20 Jun 2012
Aerospace engineering at AeroCison
American sub-contractor says choosing the right CNC machine has been key to the company’s success
The development of numerical control (NC) is closely linked to the rise of the aerospace sector in the USA, and to resolving the technical challenges faced by engineers as they designed and developed aircraft to fly further, faster and higher — and with greater safety.
The aircraft builders put pressure on their suppliers, and for a while the technical challenges out-stripped manufacturing capability. It was in the 1970s that with the availability of low-cost microprocessors saw NC evolve to become CNC, and thereby allow manufacturing technology and aircraft design to progress apace.
Today, air travel is burgeoning, aircraft and engines are becoming more efficient and reliable, and airlines are buying planes in greater numbers. As a result, parts manufacturers willing to invest in the right technology, people and processes, can find themselves working for some of the biggest and best-known names in the sector. When Connecticut-based AeroCision was founded 50 years ago, the company’s owners relied mostly on local business for their livelihoods; it is unlikely they would have thought that one day the company would be making parts for the latest passenger jet engines, let alone for a customer more than 3,000 miles away.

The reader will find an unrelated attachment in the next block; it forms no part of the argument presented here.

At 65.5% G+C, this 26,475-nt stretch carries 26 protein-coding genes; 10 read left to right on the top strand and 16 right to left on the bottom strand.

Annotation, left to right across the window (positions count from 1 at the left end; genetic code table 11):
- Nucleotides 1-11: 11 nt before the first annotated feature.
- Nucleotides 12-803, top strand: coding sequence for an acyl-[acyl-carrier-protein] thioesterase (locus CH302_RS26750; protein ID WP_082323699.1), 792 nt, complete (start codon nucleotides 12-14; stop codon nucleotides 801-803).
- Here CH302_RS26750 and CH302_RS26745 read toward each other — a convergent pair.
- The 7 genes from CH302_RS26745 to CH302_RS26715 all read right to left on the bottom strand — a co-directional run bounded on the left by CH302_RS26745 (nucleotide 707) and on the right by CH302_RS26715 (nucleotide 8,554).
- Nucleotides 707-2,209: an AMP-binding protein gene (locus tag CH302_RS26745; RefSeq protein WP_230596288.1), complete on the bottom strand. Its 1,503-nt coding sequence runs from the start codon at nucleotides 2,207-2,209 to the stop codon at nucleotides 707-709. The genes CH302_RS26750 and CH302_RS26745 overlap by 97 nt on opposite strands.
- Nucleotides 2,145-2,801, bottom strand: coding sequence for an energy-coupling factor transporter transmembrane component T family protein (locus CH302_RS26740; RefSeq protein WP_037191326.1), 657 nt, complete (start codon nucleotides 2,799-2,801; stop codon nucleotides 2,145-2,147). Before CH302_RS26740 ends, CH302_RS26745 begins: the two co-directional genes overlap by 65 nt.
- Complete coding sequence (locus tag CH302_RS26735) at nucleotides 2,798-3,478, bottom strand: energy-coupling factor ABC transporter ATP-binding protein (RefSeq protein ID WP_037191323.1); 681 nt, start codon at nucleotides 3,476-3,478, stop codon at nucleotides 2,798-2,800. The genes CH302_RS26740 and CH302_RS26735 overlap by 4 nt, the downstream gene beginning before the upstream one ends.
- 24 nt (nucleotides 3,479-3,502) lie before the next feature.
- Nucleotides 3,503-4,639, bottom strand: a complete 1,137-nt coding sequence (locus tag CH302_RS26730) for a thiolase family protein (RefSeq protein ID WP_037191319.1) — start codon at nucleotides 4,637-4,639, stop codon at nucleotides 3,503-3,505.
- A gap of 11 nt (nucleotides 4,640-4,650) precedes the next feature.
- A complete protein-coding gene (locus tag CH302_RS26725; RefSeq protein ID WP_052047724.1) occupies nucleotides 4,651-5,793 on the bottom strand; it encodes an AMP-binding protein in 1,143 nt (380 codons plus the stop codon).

AeroCision’s CEO, Andrew Gibson (right), says: “There are no borders any more. When my business partner and I took over this company a few years back, the big names in the aerospace sector were rationialising their supplier lists. To have a chance of being on a short-list meant investing heavily in quality control, new-product introduction processes and the best-available machining technology. It didn’t matter to the customer that we are here in Connecticut, it only mattered that we could achieve the precision, quality and efficiencies that they were demanding.”
AeroCision specialises in turned ‘ring’ parts for turbofan engines — parts that are typically between 150 and 750mm in diameter. Operations manager Glen Fournier says orders for the larger components are becoming more common, simply because engines are getting bigger. “We’re making turned and milled parts for the hot areas of a high-bypass aero engine built by a major engine manufacturer. These are the engines being used to power the large new planes such as the Boeing 787.”
AeroCision’s workshop is spotless, as you’d expect from a company with aerospace standards. The company has two Haas-based manufacturing cells (www.haascnc.com), one with CNC vertical machining centres, the other with CNC lathes.